Riding on the commuting saddle has been very nice this week, the weather has been good and the wheels have been rolling. I notice the effects in my legs, especially the thighs and some nights I’ve been coming home too late to rest properly between rides. Still, I’ve taken it easy in the beginning, as is suggested and my energy levels in general have been good.
I have however noticed that some people really do not enjoy cycling and seem hell bent on making commuting a misery for everyone else as well. That’s why I have become extra nice on the road (up to a certain point, of course) and this has taught me two things.
- You will take nearly the same time whether you’re totally in the zone and riding as hard as you can OR riding nicely, helping people, saving squirrels and just taking your time.
- When you act nicely, people usually respond similarly.
On my way to work on Wednesday, I saw a sight in front of me which resembled me three months ago – a beginning bike commuter. He had the kit on, helmet, water bottle, everything and he was a bit lost – just like me in the beginning. He, however, was smart enough to recognize me as someone who wasn’t riding there for the first time and he asked me whether the road took him to the neighborhood he was heading to. His workplace was about 15 kilometers away and I thought best to just make a detour of few kilometers and show the guy to his work. It’s also always nicer to ride with somebody.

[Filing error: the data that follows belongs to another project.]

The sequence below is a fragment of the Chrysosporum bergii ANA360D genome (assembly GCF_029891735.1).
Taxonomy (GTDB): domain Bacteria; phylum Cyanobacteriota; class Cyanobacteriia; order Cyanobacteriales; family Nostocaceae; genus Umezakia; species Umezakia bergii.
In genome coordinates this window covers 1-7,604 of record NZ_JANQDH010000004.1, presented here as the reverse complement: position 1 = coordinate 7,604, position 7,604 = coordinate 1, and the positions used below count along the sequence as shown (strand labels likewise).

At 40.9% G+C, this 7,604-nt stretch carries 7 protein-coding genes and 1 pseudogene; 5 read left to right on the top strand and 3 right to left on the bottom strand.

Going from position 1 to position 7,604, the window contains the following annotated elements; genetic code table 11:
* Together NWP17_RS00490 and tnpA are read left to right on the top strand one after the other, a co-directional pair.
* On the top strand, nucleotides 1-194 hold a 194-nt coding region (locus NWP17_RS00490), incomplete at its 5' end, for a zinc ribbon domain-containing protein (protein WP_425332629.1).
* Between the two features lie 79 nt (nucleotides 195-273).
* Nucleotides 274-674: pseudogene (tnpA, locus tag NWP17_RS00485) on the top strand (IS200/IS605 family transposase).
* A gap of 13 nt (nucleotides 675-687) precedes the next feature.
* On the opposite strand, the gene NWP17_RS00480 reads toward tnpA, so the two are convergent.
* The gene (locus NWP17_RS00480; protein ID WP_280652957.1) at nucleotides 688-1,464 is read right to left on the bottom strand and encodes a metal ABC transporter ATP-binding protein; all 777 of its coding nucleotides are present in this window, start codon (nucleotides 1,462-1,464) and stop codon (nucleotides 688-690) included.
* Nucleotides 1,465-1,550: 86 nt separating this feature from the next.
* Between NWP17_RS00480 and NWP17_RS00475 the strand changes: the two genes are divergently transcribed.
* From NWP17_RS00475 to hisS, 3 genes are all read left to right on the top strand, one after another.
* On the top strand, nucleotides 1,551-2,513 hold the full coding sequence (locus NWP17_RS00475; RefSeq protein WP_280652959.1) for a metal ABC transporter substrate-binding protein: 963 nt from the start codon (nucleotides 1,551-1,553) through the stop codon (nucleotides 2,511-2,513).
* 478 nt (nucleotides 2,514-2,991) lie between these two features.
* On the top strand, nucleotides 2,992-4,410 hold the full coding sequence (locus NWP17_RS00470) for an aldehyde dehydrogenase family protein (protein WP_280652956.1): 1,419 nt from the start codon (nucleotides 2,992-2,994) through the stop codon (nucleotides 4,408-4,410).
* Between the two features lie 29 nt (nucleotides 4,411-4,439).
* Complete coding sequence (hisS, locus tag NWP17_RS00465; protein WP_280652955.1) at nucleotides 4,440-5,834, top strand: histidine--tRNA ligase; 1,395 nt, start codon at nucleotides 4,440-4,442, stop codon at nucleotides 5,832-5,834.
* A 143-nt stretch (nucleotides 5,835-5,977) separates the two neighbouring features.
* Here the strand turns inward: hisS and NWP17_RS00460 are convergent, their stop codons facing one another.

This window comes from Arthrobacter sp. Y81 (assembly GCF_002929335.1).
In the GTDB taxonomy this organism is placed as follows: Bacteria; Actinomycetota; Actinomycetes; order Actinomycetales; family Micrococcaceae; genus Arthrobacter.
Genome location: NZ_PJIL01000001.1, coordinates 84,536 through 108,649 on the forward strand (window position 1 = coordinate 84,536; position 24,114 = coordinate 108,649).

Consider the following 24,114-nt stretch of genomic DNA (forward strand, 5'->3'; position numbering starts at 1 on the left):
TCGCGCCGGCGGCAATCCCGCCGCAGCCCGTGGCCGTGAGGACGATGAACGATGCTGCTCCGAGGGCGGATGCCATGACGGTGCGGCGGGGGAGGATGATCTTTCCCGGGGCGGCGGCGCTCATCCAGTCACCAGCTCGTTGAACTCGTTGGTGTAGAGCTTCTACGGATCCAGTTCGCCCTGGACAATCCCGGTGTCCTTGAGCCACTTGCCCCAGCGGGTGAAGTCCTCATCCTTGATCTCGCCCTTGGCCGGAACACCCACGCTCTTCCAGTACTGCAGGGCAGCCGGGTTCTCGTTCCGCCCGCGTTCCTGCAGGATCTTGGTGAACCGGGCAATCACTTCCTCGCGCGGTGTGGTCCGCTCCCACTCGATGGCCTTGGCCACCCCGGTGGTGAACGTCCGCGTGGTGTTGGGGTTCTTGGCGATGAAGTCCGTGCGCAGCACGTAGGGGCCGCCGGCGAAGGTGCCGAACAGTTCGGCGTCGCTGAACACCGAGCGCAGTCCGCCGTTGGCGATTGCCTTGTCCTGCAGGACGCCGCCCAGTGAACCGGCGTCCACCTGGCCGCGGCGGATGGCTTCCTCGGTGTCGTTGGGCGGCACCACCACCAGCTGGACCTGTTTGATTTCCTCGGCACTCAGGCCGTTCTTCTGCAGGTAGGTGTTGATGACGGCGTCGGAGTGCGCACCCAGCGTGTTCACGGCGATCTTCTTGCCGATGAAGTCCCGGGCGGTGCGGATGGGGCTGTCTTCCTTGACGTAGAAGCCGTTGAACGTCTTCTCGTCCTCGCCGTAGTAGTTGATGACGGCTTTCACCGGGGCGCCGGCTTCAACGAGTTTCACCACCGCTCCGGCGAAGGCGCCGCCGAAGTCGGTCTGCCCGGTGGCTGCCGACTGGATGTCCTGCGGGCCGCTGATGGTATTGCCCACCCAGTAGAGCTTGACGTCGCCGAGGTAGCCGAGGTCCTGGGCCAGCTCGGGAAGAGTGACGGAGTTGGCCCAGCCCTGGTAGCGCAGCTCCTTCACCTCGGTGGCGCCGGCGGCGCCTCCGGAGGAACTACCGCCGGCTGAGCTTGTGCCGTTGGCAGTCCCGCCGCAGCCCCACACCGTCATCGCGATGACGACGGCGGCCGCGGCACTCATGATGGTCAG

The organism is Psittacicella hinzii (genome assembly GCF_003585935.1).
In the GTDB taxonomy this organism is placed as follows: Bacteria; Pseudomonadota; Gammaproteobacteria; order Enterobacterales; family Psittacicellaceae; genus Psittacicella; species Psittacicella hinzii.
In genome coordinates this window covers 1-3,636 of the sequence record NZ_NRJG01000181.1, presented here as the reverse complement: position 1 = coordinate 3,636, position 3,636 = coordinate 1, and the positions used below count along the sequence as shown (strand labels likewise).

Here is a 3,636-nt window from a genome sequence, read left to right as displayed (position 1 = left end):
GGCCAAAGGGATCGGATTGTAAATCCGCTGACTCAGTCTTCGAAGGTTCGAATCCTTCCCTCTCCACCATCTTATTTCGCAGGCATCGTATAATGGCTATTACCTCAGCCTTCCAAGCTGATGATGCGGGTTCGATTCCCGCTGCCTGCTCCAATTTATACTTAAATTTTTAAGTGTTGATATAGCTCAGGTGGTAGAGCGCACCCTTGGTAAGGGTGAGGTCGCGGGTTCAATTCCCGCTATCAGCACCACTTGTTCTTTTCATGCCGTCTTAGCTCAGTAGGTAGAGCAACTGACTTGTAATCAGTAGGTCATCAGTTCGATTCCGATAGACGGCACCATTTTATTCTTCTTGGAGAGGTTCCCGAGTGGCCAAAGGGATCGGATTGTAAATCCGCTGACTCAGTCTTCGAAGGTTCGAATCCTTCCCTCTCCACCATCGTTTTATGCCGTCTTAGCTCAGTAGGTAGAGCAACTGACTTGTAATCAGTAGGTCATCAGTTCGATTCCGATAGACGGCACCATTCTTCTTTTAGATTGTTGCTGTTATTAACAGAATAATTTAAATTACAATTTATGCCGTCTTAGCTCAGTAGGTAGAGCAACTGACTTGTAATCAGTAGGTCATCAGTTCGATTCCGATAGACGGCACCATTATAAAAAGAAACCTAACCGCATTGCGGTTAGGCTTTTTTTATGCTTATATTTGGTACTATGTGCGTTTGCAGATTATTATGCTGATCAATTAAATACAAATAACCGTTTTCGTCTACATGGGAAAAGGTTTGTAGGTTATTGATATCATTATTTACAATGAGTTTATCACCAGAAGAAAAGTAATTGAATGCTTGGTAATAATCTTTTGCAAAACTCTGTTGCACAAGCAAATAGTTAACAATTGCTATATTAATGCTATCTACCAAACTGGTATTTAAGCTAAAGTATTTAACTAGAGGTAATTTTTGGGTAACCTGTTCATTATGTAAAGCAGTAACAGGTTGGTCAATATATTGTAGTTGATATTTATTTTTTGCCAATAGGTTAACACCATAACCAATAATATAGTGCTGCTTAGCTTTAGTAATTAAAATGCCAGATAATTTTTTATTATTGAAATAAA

That got me thinking, people train for road racing by riding in groups – why couldn’t you do bike commuting in groups as well, especially when distances are longer than your usual commute of 5 kilometers? It wouldn’t even have to be a permanent thing, just to teach the people the routes and help them a bit with their riding motivation.. I’ll have to look into this.
On another note, one of our readers asked about rest and nutrition during commuting, we’ll look into that as well in the near future.
Have you done good deeds on your bike, what were they?